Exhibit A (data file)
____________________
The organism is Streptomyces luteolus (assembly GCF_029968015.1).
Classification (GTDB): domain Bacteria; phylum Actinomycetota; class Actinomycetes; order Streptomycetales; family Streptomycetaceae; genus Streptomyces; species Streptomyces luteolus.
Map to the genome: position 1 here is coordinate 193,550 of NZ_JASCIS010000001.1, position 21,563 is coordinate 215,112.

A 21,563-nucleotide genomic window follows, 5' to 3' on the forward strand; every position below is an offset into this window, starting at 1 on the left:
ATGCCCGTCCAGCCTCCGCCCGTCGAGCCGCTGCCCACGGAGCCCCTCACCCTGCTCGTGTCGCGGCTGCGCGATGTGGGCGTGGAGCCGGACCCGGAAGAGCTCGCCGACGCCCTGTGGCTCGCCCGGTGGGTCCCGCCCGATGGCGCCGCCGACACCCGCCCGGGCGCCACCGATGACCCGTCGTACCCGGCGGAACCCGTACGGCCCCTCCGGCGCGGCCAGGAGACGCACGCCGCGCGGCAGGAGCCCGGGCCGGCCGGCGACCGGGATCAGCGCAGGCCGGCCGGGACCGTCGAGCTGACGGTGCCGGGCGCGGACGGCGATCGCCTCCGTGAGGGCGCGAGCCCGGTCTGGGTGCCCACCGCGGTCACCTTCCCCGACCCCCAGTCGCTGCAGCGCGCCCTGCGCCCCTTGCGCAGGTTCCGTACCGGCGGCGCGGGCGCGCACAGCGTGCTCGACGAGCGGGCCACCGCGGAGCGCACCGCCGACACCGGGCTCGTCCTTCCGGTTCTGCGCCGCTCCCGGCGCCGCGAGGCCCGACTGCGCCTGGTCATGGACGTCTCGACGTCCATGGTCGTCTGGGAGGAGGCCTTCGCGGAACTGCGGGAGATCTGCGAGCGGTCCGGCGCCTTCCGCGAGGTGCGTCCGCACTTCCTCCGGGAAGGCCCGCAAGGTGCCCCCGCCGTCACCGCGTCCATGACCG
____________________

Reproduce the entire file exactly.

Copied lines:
The organism is Streptomyces luteolus (assembly GCF_029968015.1).
Classification (GTDB): domain Bacteria; phylum Actinomycetota; class Actinomycetes; order Streptomycetales; family Streptomycetaceae; genus Streptomyces; species Streptomyces luteolus.
Map to the genome: position 1 here is coordinate 193,550 of NZ_JASCIS010000001.1, position 21,563 is coordinate 215,112.

A 21,563-nucleotide genomic window follows, 5' to 3' on the forward strand; every position below is an offset into this window, starting at 1 on the left:
ATGCCCGTCCAGCCTCCGCCCGTCGAGCCGCTGCCCACGGAGCCCCTCACCCTGCTCGTGTCGCGGCTGCGCGATGTGGGCGTGGAGCCGGACCCGGAAGAGCTCGCCGACGCCCTGTGGCTCGCCCGGTGGGTCCCGCCCGATGGCGCCGCCGACACCCGCCCGGGCGCCACCGATGACCCGTCGTACCCGGCGGAACCCGTACGGCCCCTCCGGCGCGGCCAGGAGACGCACGCCGCGCGGCAGGAGCCCGGGCCGGCCGGCGACCGGGATCAGCGCAGGCCGGCCGGGACCGTCGAGCTGACGGTGCCGGGCGCGGACGGCGATCGCCTCCGTGAGGGCGCGAGCCCGGTCTGGGTGCCCACCGCGGTCACCTTCCCCGACCCCCAGTCGCTGCAGCGCGCCCTGCGCCCCTTGCGCAGGTTCCGTACCGGCGGCGCGGGCGCGCACAGCGTGCTCGACGAGCGGGCCACCGCGGAGCGCACCGCCGACACCGGGCTCGTCCTTCCGGTTCTGCGCCGCTCCCGGCGCCGCGAGGCCCGACTGCGCCTGGTCATGGACGTCTCGACGTCCATGGTCGTCTGGGAGGAGGCCTTCGCGGAACTGCGGGAGATCTGCGAGCGGTCCGGCGCCTTCCGCGAGGTGCGTCCGCACTTCCTCCGGGAAGGCCCGCAAGGTGCCCCCGCCGTCACCGCGTCCATGACCG